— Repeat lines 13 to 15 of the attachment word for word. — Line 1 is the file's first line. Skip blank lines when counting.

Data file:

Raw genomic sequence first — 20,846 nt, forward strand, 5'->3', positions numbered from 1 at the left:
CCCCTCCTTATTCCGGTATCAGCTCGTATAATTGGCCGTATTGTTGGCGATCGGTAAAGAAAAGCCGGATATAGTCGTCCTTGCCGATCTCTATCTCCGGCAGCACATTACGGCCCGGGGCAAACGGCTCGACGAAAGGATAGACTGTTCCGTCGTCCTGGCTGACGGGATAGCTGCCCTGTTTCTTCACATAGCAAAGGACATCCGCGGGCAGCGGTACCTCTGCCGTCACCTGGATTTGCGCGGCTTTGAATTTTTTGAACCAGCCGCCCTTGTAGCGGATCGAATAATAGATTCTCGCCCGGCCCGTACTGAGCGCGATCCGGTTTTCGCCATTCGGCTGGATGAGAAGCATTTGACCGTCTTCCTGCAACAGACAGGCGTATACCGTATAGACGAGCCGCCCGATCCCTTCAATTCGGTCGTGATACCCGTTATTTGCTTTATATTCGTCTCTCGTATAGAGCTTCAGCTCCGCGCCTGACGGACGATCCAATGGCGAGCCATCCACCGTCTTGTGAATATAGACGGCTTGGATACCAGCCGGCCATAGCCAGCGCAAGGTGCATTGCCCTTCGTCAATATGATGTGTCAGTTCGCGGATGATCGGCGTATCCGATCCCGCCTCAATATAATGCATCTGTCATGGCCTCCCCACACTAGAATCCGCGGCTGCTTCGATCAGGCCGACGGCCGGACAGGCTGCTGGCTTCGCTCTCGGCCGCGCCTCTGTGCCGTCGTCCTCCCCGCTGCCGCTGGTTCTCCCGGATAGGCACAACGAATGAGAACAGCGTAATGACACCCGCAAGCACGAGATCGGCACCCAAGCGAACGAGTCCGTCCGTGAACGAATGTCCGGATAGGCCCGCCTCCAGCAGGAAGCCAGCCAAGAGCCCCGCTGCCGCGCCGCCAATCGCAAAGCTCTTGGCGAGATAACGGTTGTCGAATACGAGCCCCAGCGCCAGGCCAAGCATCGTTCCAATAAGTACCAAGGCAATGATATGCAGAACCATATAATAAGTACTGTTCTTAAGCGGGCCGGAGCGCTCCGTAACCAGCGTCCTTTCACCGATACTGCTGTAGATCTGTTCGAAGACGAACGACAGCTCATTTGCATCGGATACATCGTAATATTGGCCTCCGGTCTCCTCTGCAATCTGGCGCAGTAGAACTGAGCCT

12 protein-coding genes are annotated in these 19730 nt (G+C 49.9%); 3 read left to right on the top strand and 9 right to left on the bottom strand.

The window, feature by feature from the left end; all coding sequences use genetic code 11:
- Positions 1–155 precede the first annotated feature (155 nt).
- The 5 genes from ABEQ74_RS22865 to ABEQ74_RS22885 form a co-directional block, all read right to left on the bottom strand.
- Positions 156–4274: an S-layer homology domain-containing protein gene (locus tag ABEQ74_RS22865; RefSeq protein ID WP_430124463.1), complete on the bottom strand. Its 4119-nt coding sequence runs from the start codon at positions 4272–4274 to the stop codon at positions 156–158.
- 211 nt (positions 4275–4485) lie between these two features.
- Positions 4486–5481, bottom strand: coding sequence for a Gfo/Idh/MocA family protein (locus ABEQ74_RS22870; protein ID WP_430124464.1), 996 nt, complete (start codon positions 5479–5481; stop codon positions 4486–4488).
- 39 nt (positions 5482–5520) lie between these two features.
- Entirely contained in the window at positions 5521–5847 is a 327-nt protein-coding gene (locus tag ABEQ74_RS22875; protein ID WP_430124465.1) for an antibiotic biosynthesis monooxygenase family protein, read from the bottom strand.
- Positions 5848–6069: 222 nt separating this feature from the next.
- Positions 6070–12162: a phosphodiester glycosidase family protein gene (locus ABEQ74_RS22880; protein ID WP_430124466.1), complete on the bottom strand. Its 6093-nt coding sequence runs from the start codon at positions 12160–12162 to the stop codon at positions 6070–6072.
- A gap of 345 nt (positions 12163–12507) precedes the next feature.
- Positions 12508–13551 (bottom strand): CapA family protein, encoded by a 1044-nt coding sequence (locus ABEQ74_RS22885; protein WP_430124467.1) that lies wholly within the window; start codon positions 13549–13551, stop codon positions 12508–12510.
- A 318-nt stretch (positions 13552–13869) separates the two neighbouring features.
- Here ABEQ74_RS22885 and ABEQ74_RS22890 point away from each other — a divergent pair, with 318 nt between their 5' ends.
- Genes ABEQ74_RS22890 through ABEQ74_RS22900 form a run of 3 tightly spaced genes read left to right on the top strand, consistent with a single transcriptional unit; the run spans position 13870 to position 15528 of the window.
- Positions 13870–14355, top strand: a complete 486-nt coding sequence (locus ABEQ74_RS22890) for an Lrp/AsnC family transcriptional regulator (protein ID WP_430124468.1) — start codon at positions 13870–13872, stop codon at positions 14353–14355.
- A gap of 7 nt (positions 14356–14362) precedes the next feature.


- Positions 6070–12162: a phosphodiester glycosidase family protein gene (locus ABEQ74_RS22880; protein ID WP_430124466.1), complete on the bottom strand. Its 6093-nt coding sequence runs from the start codon at positions 12160–12162 to the stop codon at positions 6070–6072.
- A gap of 345 nt (positions 12163–12507) precedes the next feature.
- Positions 12508–13551 (bottom strand): CapA family protein, encoded by a 1044-nt coding sequence (locus ABEQ74_RS22885; protein WP_430124467.1) that lies wholly within the window; start codon positions 13549–13551, stop codon positions 12508–12510.